Joseph ‘Jojo’ Diaz Jr. is viewed as the toughest test to date for Devin Haney, in terms of both accomplishment and physical strength.

The general breakdown of the forthcoming WBC lightweight title fight is that Las Vegas’ Haney is best served to box his way to victory, while Diaz’s best—if not only—chance of winning is to make things as rough as possible for the defending titlist.

Diaz doesn’t disagree with that assessment, although stopping well short of endorsing the generalization.

“When I say outdog, it’s more than just going in there, being a tough fighter and bang it out,” Diaz vowed while discussing the title fight scheduled for December 4 at MGM Grand Garden Arena in Las Vegas. “I’m not just gonna throw punches just to throw punches.”

Haney (26-0, 15KOs) wasn’t quite buying the claim, though daring his upcoming foe to put those words into action. That led to the next promise being made directly to his upcoming foe at a recent media event.

“Bro I’m gonna break your ass down,” Diaz vowed. “I’m gonna break your ass down. I’m gonna eat your ass alive, just be ready.”

A contentious buildup preceded the two sides eventually finalizing a deal earlier this month. Las Vegas’ Haney agreed to terms well in advance, waiting on Diaz (32-1-1, 15KOs) and Golden Boy Promotions to sign on the dotted line to move forward with the fourth defense of the WBC lightweight title he has held for more than two years.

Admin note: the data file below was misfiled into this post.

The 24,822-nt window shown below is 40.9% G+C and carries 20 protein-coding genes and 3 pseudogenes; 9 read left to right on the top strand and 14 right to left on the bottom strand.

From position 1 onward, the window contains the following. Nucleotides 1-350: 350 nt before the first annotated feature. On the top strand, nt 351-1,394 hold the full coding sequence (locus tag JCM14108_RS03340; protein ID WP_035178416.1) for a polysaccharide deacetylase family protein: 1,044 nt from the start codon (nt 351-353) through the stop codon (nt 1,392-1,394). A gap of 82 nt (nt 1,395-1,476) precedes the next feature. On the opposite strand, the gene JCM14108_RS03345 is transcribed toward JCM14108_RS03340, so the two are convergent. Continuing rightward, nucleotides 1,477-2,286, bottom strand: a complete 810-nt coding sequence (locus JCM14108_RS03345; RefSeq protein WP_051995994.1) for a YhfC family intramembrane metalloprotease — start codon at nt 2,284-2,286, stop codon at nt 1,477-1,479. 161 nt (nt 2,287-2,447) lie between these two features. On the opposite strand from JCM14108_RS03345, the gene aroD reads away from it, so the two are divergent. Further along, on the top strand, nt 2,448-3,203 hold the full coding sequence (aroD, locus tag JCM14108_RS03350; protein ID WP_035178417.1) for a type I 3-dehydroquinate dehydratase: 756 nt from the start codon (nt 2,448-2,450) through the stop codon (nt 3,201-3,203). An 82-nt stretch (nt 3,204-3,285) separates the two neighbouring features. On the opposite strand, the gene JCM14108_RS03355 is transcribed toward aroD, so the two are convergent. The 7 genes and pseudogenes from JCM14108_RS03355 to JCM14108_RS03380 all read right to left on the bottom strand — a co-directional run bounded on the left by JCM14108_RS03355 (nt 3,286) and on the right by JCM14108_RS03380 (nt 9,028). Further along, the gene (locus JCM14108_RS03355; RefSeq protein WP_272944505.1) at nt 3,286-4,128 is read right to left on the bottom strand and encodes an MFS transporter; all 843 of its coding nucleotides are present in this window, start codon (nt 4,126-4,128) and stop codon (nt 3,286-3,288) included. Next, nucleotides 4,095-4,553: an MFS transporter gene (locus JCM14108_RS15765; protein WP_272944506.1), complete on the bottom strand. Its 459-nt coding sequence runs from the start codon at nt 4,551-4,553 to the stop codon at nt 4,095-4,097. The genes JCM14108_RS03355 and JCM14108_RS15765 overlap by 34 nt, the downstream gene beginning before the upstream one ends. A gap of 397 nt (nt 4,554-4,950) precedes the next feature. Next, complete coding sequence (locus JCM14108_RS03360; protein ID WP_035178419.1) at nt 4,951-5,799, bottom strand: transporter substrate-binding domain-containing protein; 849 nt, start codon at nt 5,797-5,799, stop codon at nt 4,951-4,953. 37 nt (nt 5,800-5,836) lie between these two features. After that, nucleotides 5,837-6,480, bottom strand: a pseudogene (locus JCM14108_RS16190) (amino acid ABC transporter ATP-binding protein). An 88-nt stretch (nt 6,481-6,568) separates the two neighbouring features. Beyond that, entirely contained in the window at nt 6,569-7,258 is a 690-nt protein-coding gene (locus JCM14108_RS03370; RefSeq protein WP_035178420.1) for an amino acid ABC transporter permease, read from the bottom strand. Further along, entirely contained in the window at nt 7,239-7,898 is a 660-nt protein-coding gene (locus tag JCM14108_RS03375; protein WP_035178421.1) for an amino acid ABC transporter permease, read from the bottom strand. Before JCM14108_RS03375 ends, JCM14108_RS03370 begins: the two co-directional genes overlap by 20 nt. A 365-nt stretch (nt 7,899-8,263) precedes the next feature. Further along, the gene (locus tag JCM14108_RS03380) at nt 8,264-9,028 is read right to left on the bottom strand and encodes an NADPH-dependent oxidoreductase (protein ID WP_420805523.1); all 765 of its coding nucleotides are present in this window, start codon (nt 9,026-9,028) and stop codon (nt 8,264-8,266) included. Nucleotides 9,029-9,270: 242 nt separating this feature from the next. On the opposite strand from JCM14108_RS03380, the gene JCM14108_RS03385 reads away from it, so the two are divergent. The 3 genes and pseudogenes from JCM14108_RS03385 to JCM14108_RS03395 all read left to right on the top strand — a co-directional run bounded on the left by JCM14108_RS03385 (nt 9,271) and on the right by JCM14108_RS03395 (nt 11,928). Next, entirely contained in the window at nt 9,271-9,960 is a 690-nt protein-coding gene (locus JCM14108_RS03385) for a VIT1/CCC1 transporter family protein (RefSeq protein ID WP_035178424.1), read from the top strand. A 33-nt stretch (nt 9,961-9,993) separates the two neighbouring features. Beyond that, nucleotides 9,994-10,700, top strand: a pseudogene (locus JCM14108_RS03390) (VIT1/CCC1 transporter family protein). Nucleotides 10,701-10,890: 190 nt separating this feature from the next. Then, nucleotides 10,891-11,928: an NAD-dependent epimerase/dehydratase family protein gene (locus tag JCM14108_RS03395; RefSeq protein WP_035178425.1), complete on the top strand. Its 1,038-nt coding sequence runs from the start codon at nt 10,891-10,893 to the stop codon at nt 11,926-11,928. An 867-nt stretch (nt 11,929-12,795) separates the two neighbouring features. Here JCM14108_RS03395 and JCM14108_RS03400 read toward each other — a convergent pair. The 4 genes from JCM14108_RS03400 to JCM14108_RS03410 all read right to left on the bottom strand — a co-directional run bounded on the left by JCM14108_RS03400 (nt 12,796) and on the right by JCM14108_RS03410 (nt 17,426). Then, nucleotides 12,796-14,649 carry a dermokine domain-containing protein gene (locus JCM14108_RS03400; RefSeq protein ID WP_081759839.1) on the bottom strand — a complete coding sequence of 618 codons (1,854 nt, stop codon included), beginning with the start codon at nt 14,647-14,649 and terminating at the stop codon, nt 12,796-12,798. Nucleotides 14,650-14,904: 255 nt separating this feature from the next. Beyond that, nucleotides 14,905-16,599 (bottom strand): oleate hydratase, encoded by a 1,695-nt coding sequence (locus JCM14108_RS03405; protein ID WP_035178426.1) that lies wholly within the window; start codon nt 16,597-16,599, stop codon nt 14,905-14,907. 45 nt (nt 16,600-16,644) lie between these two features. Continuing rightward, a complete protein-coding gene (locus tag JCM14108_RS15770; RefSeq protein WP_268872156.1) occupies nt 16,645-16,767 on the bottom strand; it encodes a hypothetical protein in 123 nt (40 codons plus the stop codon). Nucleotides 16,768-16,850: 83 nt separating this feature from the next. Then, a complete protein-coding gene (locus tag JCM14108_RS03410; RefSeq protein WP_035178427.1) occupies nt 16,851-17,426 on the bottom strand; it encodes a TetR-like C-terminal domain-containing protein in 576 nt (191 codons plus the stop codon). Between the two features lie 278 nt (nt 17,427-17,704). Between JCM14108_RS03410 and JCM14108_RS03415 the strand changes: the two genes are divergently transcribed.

Diaz comes into the fight with Olympic and championship pedigree.

The veteran southpaw boxer from South El Monte, California represented the United States in the 2012 London Olympics and previously held the IBF junior lightweight title, though his 13-month reign ended without a successful defense. Diaz lost the belt at the scale after missing weight ahead of an eventual twelve-round draw with unbeaten Russian contender Shavkat Rakhimov this past February in Indio, California.

Diaz has since gained retribution following a twelve-round win over Javier Fortuna this past July, agreeing to move up to lightweight in place of Ryan Garcia (21-0, 18KOs) who cited mental health maintenance in withdrawing from the fight. Diaz and Garcia were due to collide later this month, only for Garcia to suffer a wrist injury requiring surgery.

That opened the door for Diaz to make a run at becoming a two-division titlist, confident that his body of work has sufficiently prepared him for this moment.

“I feel like I’m at my prime. I feel like I’ve already taken all the steps I need to take to make it to this point in my life and in my career,” believes Diaz. “Taking fights with Andrew Cancio, with (former WBA titlist Rene) Alvarado, Jesus Rojas, Tevin Farmer, (WBC featherweight titlist Gary Russell, Diaz’s lone career defeat), Javier Fortuna. I’ve already fought those top tier fighters.

“I feel like Devin Haney, he’s a young fighter. He’s a hungry fighter and has a lot of experience… and ego to him where he wants to go on and put out tough challenges. I just feel like he doesn’t have the experience that I have. I feel like that’s going to be a key factor to my victory come December 4.”

Jake Donovan is a senior writer for Twitter: @JakeNDaBox